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Lawyers put the spotlight on flaws in BC’s environmental assessment regime

Tuesday, February 20, 2018

Key problems highlighted as BC government prepares to launch review of EA processes

VANCOUVER, BC, Coast Salish Territories – A new backgrounder released by West Coast Environmental Law Association demonstrates the urgent need for an overhaul of BC’s environmental assessment (EA) regime, as the provincial government prepares to launch a new process to reform the current framework.

The backgrounder, Why it’s Time to Reform Environmental Assessment in British Columbia, takes a hard look at a series of problems that must be addressed to better align provincial assessments and decisions with the needs of ecosystems, the vision of BC communities, and the exercise of jurisdiction by Indigenous nations.

“British Columbia can and must do better than its current approach to environmental assessment. The provincial government’s commitment to reform the assessment regime is a major opportunity to enact new legislation that can help BC achieve sustainability, advance reconciliation, and protect the interests of communities and ecosystems,” said Gavin Smith, Staff Lawyer.

In its recent Speech from the Throne, the BC government reiterated commitments to “revitalize BC’s environmental assessment process,” and to “engage industry, Indigenous Peoples and communities” in the process. The push to reform EA in BC also follows a recent bill tabled by the federal government, which introduces a new Impact Assessment Act to overhaul federal EA.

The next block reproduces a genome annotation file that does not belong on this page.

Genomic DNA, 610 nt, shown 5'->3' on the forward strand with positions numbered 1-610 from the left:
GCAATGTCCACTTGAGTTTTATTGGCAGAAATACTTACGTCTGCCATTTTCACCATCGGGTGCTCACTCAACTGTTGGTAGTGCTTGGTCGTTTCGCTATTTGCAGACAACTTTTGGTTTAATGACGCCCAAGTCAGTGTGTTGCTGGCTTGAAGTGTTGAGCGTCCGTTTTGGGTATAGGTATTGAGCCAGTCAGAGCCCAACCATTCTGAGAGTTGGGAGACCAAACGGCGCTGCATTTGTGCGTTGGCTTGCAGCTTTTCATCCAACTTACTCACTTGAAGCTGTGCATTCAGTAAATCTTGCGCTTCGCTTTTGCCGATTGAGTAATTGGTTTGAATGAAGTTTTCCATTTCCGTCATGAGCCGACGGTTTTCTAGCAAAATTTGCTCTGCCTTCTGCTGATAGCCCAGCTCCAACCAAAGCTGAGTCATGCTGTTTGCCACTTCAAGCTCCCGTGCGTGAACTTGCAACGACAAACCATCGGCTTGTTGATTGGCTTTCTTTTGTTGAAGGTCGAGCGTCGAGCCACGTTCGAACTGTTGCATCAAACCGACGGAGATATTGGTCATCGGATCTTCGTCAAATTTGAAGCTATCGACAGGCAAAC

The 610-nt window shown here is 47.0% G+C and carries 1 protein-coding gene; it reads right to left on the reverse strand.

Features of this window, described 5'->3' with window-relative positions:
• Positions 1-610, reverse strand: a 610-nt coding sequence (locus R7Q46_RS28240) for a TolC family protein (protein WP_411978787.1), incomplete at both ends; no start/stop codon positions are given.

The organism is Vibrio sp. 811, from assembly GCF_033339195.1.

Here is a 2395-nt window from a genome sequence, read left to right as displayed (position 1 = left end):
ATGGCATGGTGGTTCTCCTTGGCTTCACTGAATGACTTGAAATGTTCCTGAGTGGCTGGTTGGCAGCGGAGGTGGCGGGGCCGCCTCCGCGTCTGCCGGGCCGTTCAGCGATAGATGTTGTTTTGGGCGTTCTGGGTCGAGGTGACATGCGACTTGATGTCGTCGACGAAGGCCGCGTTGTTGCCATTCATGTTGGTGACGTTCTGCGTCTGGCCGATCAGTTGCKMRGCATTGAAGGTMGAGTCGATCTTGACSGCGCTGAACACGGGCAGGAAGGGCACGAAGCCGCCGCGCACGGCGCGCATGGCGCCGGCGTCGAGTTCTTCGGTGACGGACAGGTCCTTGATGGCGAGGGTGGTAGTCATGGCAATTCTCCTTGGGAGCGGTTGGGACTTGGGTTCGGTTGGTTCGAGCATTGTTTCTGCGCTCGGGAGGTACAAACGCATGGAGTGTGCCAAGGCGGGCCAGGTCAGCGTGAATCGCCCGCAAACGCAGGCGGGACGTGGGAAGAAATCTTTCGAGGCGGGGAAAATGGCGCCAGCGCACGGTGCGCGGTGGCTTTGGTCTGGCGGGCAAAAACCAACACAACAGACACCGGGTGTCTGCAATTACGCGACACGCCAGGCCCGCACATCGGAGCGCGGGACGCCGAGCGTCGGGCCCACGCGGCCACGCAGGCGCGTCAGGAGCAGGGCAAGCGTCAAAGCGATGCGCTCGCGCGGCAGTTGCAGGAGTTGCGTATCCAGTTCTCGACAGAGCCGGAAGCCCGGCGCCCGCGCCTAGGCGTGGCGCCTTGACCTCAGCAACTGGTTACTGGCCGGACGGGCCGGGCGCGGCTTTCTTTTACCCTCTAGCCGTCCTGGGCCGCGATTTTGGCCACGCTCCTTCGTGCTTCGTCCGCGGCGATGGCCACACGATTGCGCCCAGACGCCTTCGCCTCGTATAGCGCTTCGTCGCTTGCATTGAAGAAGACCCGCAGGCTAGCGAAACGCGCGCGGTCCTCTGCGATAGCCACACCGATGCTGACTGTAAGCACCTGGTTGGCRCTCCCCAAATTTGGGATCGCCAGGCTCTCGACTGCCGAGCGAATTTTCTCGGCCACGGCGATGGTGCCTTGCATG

As outlined in the backgrounder, key problems with BC’s current EA framework include a failure to address the cumulative effects of development, poor public engagement, a lack of transparency and accountability, and a failure to recognize Indigenous jurisdiction or uphold the UN Declaration on the Rights of Indigenous Peoples (UNDRIP).

“The shortcomings in BC’s current environmental assessment regime are damaging public trust in the process and resulting in costly legal conflicts like we’ve seen with major projects such as the Site C dam or New Prosperity Mine. This serves the interests of no one,” said Smith.

“We look forward to working with the BC government to fix these problems and implement better decision-making processes for the environment and communities in BC,” he said.

The BC government is expected to launch a formal process to reform provincial EA in the coming weeks.

View the complete backgrounder at:


For more information, please contact:

Gavin Smith | Staff Lawyer, West Coast Environmental Law Association